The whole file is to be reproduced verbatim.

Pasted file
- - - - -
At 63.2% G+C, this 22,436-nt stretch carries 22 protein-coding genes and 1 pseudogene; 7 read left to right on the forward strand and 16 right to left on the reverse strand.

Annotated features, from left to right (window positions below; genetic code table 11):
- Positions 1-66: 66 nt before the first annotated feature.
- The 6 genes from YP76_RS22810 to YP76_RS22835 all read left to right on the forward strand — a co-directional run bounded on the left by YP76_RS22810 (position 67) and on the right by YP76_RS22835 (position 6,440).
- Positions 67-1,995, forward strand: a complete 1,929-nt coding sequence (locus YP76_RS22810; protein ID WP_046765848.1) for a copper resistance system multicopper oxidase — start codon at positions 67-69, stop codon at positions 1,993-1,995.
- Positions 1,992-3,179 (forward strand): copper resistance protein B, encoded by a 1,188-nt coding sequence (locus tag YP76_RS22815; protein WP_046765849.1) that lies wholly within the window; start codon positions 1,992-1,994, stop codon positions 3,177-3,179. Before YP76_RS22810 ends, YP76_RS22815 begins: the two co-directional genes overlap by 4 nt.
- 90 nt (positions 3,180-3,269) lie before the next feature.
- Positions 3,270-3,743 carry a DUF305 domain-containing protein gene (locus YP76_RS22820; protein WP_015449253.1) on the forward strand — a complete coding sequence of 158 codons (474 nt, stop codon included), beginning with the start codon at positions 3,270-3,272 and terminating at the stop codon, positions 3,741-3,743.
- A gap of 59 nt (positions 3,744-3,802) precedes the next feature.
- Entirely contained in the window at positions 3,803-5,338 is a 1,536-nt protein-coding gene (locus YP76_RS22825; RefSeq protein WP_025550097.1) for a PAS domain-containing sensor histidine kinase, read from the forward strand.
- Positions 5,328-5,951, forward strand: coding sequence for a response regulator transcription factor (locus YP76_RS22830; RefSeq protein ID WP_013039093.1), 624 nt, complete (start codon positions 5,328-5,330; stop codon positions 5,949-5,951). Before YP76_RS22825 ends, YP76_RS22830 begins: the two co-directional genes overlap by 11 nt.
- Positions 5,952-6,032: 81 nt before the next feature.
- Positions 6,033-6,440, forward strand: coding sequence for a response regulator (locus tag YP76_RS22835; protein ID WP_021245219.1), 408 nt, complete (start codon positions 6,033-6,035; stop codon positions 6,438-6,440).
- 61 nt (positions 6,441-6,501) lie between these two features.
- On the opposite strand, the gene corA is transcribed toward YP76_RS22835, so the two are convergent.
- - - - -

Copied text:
At 63.2% G+C, this 22,436-nt stretch carries 22 protein-coding genes and 1 pseudogene; 7 read left to right on the forward strand and 16 right to left on the reverse strand.

Annotated features, from left to right (window positions below; genetic code table 11):
- Positions 1-66: 66 nt before the first annotated feature.
- The 6 genes from YP76_RS22810 to YP76_RS22835 all read left to right on the forward strand — a co-directional run bounded on the left by YP76_RS22810 (position 67) and on the right by YP76_RS22835 (position 6,440).
- Positions 67-1,995, forward strand: a complete 1,929-nt coding sequence (locus YP76_RS22810; protein ID WP_046765848.1) for a copper resistance system multicopper oxidase — start codon at positions 67-69, stop codon at positions 1,993-1,995.
- Positions 1,992-3,179 (forward strand): copper resistance protein B, encoded by a 1,188-nt coding sequence (locus tag YP76_RS22815; protein WP_046765849.1) that lies wholly within the window; start codon positions 1,992-1,994, stop codon positions 3,177-3,179. Before YP76_RS22810 ends, YP76_RS22815 begins: the two co-directional genes overlap by 4 nt.
- 90 nt (positions 3,180-3,269) lie before the next feature.
- Positions 3,270-3,743 carry a DUF305 domain-containing protein gene (locus YP76_RS22820; protein WP_015449253.1) on the forward strand — a complete coding sequence of 158 codons (474 nt, stop codon included), beginning with the start codon at positions 3,270-3,272 and terminating at the stop codon, positions 3,741-3,743.
- A gap of 59 nt (positions 3,744-3,802) precedes the next feature.
- Entirely contained in the window at positions 3,803-5,338 is a 1,536-nt protein-coding gene (locus YP76_RS22825; RefSeq protein WP_025550097.1) for a PAS domain-containing sensor histidine kinase, read from the forward strand.
- Positions 5,328-5,951, forward strand: coding sequence for a response regulator transcription factor (locus YP76_RS22830; RefSeq protein ID WP_013039093.1), 624 nt, complete (start codon positions 5,328-5,330; stop codon positions 5,949-5,951). Before YP76_RS22825 ends, YP76_RS22830 begins: the two co-directional genes overlap by 11 nt.
- Positions 5,952-6,032: 81 nt before the next feature.
- Positions 6,033-6,440, forward strand: coding sequence for a response regulator (locus tag YP76_RS22835; protein ID WP_021245219.1), 408 nt, complete (start codon positions 6,033-6,035; stop codon positions 6,438-6,440).
- 61 nt (positions 6,441-6,501) lie between these two features.
- On the opposite strand, the gene corA is transcribed toward YP76_RS22835, so the two are convergent.